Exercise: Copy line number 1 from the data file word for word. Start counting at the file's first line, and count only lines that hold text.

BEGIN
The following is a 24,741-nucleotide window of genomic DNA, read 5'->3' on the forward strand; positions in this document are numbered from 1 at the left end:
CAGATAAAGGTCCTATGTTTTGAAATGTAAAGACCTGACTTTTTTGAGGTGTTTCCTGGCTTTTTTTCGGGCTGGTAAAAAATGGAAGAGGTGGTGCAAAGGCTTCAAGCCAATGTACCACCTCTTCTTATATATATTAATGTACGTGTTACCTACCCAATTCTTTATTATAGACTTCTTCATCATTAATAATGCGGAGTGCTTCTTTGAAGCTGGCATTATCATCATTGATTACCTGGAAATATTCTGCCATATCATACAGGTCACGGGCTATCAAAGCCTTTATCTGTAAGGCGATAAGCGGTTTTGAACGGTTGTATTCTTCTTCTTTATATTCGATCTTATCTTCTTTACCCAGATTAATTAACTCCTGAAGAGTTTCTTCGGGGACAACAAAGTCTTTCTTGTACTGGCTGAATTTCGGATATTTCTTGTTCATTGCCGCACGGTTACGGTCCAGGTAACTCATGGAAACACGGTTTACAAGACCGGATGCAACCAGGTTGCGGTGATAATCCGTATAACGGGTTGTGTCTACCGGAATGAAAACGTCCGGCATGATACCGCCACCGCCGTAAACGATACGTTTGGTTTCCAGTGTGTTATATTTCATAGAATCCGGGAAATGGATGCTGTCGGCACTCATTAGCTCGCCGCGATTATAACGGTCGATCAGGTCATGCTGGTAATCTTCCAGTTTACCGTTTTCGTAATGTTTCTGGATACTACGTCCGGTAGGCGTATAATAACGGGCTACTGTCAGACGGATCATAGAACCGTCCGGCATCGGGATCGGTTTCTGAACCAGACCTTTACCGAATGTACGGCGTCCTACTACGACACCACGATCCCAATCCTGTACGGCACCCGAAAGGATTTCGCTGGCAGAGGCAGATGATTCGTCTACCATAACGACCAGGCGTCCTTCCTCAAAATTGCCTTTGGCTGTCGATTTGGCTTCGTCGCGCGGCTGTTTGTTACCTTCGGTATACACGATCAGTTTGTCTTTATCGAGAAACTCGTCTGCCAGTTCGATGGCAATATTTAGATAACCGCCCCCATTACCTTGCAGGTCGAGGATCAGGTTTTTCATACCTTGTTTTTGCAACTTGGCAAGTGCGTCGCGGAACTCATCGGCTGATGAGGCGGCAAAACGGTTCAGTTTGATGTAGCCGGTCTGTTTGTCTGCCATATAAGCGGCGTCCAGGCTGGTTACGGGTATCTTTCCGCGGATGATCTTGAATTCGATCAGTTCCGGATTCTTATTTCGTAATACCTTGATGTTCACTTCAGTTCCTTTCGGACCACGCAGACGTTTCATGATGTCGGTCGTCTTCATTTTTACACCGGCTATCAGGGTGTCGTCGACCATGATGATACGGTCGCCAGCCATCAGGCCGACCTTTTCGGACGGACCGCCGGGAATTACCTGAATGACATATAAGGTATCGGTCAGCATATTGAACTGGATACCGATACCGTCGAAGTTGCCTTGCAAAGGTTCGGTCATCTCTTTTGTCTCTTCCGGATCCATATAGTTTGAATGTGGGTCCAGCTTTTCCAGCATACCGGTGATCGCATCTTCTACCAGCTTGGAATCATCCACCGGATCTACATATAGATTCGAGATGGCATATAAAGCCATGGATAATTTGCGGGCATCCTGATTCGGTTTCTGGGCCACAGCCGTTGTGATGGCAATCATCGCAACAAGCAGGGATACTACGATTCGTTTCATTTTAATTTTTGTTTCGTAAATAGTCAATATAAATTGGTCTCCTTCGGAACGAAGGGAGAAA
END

The following is a 24,741-nucleotide window of genomic DNA, read 5'->3' on the forward strand; positions in this document are numbered from 1 at the left end: